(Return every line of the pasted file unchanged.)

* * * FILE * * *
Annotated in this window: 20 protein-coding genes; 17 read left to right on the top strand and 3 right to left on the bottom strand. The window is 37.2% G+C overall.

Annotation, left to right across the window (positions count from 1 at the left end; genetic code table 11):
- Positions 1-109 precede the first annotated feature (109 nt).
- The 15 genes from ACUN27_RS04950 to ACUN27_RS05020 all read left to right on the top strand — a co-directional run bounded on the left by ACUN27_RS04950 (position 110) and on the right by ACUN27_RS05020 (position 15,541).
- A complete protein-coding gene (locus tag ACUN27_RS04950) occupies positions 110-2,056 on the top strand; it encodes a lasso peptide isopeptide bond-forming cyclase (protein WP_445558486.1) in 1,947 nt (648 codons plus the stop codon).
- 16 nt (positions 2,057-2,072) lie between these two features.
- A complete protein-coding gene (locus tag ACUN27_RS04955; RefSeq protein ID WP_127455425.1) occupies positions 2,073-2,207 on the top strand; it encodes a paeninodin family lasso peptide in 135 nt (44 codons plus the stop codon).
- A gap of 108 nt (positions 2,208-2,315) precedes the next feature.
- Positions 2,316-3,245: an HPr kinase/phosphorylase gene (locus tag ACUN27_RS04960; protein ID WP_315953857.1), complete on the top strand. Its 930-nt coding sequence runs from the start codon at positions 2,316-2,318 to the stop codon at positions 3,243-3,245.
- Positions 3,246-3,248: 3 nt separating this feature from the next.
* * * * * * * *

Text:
Annotated in this window: 20 protein-coding genes; 17 read left to right on the top strand and 3 right to left on the bottom strand. The window is 37.2% G+C overall.

Annotation, left to right across the window (positions count from 1 at the left end; genetic code table 11):
- Positions 1-109 precede the first annotated feature (109 nt).
- The 15 genes from ACUN27_RS04950 to ACUN27_RS05020 all read left to right on the top strand — a co-directional run bounded on the left by ACUN27_RS04950 (position 110) and on the right by ACUN27_RS05020 (position 15,541).
- A complete protein-coding gene (locus tag ACUN27_RS04950) occupies positions 110-2,056 on the top strand; it encodes a lasso peptide isopeptide bond-forming cyclase (protein WP_445558486.1) in 1,947 nt (648 codons plus the stop codon).
- 16 nt (positions 2,057-2,072) lie between these two features.
- A complete protein-coding gene (locus tag ACUN27_RS04955; RefSeq protein ID WP_127455425.1) occupies positions 2,073-2,207 on the top strand; it encodes a paeninodin family lasso peptide in 135 nt (44 codons plus the stop codon).
- A gap of 108 nt (positions 2,208-2,315) precedes the next feature.
- Positions 2,316-3,245: an HPr kinase/phosphorylase gene (locus tag ACUN27_RS04960; protein ID WP_315953857.1), complete on the top strand. Its 930-nt coding sequence runs from the start codon at positions 2,316-2,318 to the stop codon at positions 3,243-3,245.
- Positions 3,246-3,248: 3 nt separating this feature from the next.